Finally, the two-step procedure for introducing the unmarked mutations into the P. ananatis genome was demonstrated using B. subtilis sacB gene as a counter-selective marker. Desirable mutants were achieved at the second stage via λ Red-mediated integration of the short dsDNA in SC17(0) or ssDNA in any other P. ananatis strain carrying the dual selective/counter-selective marker in the target point of the genome.

Up to the present, the developed λ Red-mediated method has been used for deletion of more than 50 P. ananatis genes whose products were involved in central metabolism, respiration, transcription regulation, etc. Several marker-less P. ananatis strains carrying multiple (> 10) different chromosomal modifications including "in-frame" deletions, point mutations, rearrangements of regulatory regions, in particular, were constructed for basic research and applied purposes using combined application of the λ Red-Int/Xis systems and electro-transformation with chromosomal DNA.

Conclusion

The λ Red-mediated recombineering has been adjusted for rapid and efficient construction of genome rearrangements in P. ananatis. In combination with the established procedures of λ Int/Xis-dependent marker elimination and electro-transformation with chromosomal DNA, this method provides a simple route to obtaining marker-less strains carrying multiple mutations of different types (deletions, substitutions of regulatory regions, integration of heterologous genes, and point mutations). The described approach of selection of the recipient strain resistant to expression of λ Red genes could be useful in exploiting λ Red-recombineering in other bacteria.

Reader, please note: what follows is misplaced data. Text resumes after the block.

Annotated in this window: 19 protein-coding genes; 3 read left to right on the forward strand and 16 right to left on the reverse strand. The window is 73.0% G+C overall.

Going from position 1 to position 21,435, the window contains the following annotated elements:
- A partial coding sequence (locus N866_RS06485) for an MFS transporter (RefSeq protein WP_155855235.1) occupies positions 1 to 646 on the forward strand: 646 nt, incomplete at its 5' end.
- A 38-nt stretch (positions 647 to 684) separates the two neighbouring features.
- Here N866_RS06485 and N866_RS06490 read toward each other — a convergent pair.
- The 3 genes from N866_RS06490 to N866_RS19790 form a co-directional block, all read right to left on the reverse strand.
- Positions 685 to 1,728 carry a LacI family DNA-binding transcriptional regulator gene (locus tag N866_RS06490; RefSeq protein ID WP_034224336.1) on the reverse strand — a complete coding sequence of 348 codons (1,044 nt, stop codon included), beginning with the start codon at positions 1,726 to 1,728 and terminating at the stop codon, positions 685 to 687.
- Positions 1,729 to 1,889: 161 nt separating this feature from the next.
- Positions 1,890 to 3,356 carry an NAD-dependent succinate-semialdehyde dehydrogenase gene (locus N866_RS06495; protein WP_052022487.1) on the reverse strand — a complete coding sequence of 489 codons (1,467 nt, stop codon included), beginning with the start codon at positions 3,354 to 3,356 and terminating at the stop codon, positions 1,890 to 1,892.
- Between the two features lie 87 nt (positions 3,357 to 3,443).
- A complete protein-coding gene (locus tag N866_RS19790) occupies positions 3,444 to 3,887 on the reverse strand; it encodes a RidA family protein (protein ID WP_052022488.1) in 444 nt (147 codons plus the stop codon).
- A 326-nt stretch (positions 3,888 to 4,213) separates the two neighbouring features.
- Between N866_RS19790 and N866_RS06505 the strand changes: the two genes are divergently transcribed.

Methods

Strains and plasmids

Strains and plasmids used or generated in this study are listed in Table 1. A detailed description of plasmids obtained in this work is in Additional file 1.

Table 1. Strains and plasmids used or generated in this study.

Media and Growth conditions

E. coli and P. ananatis strains were cultivated with aeration in LB medium at 37°C and 34°C, respectively. The following antibiotic concentrations were used to select transformants and to maintain the plasmids: Km – 40 mg/l, Cm – 50 mg/l. The M9 salt medium supplemented with galactose (1 g/l) or glucose (1 g/l) was used to select Gal+ or His+ cells.

Recombinant DNA techniques

DNA manipulations were performed according to standard methods [58]. Restrictases were provided by "Fermentas" (Lithuania). T4-DNA ligase was from Promega (USA). All reactions were performed according to the manufacturer's instructions. PCR was carried out with Taq-polymerase ("Fermentas"). Primers were purchased from "Syntol" (Russia). All primers used in this work are listed in Additional file 2.